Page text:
Smoke from the Elephant Hill fire seen from Horse Lake early last week. Tara Sprickerhoff photo.

Smoke from the Elephant Hill fire seen from Horse Lake early last week. Tara Sprickerhoff photo.

Sept. 8: “Good day today” on Elephant Hill fire

Rain on Elephant Hill fire helps firefighters

8:45 update: “It was a good day today,” says Fire Information Officer for the Elephant Hill fire Noelle Kekula.

“There was various amount of rain throughout the fire, different amounts received,” she says.

The higher relative humidities helped crews make some gains and secure more of the control lines, she says.

“It was a good firefighting day,” she says. “We weren’t seeing a lot of active fire.”

There has been very little new growth on the fire in the past couple days, she says.

“It definitely isn’t a reprieve but it feels like it a little bit. We definitely are not letting our backs down, our guards down, because we know it can bounce back pretty quick because this is a small amount of rain after months of no precipitation. It’s really nice to receive but we’re definitely not out of the woods.”

Still, she says crews came back into the fire camp looking a bit more positive today.

In the coming days, she says crews will be continuing to work on strengthening control lines and continue to work on area that could threaten homes or communities.

On the northeast front of the fire, south of Sheridan Lake, Kekula says the BC Wildfire Service is looking at conducting some planned ignitions to get rid of unburned material.

“There are pockets of material that could potentially cause us a bit of angst, but if the weather and if conditions are a go then they will go forward with those planned ignitions to remove those pockets of troublesome timber types.”

She says the fire remains further to the west of the Rayfield and Crystal Lake area, however they are working on guard in that area.

“The rain was much welcome for all of us and you know what, it even cleared out a bit of the smoke in the community, in the valley, so that is nice to have and it’s just starting to feel a little bit more like fall out there.”

New Zealand firefighting crews salute international wildfire fighting crews with a Maori thank you song (BC Wildfire Service):

Original story: “The fire did receive some amounts of precipitation overnight. In the Green Lake area there were 2 mm of rain received,” says Noelle Kekula, Fire Information Officer for the Elephant Hill fire.

“So it’s cautiously optimistic [but] it’s still incredibly dry and we still would need significant more rainfall over the entire fire to feel some great confidence, but we will take what we can get.”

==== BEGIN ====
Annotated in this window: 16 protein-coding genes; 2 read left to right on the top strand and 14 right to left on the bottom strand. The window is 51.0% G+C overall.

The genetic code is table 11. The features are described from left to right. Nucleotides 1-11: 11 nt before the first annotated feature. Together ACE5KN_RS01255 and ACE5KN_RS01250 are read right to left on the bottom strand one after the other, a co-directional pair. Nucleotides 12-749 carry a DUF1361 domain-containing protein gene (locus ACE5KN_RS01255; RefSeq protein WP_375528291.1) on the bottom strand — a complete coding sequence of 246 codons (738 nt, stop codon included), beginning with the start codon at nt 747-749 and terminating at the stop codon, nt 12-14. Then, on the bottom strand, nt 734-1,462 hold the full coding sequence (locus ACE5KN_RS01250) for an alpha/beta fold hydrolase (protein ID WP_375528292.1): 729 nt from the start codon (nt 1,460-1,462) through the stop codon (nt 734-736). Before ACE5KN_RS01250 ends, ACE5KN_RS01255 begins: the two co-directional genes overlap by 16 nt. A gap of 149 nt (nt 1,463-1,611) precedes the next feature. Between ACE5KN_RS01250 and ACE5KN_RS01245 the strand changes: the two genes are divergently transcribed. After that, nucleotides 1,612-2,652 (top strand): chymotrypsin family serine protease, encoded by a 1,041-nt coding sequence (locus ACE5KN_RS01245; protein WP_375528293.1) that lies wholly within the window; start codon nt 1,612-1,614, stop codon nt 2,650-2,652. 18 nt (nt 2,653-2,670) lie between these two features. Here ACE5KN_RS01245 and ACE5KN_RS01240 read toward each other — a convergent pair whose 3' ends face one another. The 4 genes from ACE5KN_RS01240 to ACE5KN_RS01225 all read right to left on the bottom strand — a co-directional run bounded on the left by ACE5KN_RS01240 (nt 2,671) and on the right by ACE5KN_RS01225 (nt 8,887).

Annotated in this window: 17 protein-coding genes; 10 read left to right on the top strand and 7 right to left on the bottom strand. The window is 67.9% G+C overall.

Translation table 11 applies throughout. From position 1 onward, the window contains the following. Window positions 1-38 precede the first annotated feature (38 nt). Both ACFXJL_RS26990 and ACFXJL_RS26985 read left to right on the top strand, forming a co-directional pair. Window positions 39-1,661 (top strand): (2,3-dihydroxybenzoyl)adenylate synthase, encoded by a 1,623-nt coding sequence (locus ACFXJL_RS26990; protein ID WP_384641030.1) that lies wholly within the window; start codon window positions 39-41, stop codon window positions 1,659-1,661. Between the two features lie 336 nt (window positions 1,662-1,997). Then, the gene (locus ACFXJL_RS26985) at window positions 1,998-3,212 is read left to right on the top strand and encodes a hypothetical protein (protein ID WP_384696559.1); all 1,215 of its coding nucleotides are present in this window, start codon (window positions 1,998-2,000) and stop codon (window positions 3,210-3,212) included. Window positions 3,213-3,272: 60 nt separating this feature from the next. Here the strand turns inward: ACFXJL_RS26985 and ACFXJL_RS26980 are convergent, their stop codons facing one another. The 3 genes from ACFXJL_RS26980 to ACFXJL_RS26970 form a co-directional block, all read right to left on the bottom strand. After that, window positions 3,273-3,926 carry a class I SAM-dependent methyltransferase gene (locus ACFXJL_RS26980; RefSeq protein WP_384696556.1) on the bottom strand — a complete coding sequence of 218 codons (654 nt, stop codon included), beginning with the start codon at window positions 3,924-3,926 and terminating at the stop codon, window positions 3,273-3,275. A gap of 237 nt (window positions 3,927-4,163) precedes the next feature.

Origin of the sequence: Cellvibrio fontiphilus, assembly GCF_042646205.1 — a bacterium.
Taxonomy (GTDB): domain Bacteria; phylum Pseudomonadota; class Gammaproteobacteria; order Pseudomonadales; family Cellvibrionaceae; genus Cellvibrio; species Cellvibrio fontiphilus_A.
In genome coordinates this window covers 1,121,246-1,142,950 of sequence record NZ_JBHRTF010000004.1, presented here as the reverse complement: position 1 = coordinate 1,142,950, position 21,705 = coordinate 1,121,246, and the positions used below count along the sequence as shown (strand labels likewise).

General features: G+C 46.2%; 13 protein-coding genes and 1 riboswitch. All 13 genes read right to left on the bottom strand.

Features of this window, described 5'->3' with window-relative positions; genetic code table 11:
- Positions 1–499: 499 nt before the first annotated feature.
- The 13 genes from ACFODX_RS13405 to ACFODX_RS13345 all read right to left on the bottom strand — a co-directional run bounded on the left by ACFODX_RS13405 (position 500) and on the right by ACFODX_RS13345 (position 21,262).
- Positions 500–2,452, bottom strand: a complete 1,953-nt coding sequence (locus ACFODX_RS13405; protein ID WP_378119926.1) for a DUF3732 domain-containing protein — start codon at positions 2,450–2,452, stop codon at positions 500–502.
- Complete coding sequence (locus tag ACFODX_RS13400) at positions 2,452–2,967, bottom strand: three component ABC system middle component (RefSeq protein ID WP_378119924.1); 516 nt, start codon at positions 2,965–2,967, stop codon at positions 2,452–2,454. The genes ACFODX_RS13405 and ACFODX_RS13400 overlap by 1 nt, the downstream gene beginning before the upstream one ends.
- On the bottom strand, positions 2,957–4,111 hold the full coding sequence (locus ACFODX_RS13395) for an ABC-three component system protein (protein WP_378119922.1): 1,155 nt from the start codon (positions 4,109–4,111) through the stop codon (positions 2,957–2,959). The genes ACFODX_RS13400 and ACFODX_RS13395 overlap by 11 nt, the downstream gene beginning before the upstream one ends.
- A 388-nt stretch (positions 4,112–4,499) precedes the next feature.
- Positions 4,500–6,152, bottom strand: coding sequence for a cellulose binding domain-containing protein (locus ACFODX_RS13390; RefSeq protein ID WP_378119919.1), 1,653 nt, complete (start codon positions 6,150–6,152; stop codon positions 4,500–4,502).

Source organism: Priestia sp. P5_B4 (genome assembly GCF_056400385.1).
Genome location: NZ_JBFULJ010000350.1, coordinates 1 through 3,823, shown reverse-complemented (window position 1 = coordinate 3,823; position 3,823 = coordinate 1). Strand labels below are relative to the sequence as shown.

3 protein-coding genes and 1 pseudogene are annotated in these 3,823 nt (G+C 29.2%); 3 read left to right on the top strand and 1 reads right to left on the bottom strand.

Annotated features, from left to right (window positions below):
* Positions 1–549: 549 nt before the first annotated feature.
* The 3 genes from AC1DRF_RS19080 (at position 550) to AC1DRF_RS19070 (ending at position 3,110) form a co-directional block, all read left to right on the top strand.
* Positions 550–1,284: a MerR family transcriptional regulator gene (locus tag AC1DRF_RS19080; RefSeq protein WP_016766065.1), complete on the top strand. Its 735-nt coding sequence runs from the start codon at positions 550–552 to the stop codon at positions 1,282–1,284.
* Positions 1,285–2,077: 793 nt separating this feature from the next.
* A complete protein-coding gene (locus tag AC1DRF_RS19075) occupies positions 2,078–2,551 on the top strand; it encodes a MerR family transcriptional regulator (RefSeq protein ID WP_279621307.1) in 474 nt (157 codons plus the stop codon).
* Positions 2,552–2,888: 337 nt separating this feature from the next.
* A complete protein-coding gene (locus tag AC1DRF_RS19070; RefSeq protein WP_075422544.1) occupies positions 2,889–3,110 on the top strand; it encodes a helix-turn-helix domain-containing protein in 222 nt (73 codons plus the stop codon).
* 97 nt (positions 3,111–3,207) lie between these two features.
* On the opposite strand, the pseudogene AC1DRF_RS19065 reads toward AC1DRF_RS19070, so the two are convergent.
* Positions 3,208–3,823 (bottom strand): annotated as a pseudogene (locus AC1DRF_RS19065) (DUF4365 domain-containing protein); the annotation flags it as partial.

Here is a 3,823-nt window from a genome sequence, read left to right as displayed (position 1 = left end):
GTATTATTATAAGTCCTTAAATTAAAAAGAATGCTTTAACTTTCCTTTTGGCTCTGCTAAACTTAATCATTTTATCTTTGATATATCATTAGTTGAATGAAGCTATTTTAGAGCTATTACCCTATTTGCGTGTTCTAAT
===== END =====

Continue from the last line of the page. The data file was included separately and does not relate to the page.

The cooler weather and higher relative humidities are good for firefighting activities, she says.

“It means we can get more water on the edges, we can do the burning, we can get rid of more of the fuels with equipment and crews so it’s nice to have a bit of a weather break as opposed to those winds that continue to challenge us.”

Still, she says, the rest of the fire received very little rain.

“With the fire this large and the different ecosystems, we were expecting in the wetter climates, the wetter belts, you would see more precipitation and the drier areas, we would see less precipitation.”

A new map released yesterday shows few changes on the fire, but is due to better mapping via air and ground, says Kekula. The new map has a new size, updating the perimeter from 192,725 to 192,284 hectares.

“That only is because of more accurate mapping. That’s why we always say estimated size because once we start getting better data then we have more confidence of the perimeter of the fire.”

She says when helicopters are flying through smoke it’s harder to tell where on the ground the fire is.

Today crews are working in the Tin Cup area: “We are almost on our final push in getting a good black line on that north west flank. Crews are working really hard on that peice.”

They’re also focusing their efforts up towards Watch Lake and Jack Frost Lake: “We’ve got crews and equipment in there and then we are over to Sheridan and Sheridan down to the Rayfield Valley.”

On the east flank of the fires crews are working in Brigade Creek and Tobacco Creek country and to the north and east of Hihium Lake.

Yesterday crews were unable to take to the air due to smoke.

There is a severe thunderstorm watch in the area for both 100 Mile House and Williams Lake.

Related: Severe thunderstorm watch issued for Williams Lake and 100 Mile House.

“We just are hoping that there is no lighting with that, but with thundershowers there is always wind. We are expecting it to be isolated.” says Kekula.

“We were prepping for it, we’ve got the high relative humidities and cooler temperatures so lets see what it brings us.”

Still she says, the weather changes have so far been a welcome relief.

“It’s a bit of a nice break to have cooler temperatures and the smell of fall in the air.”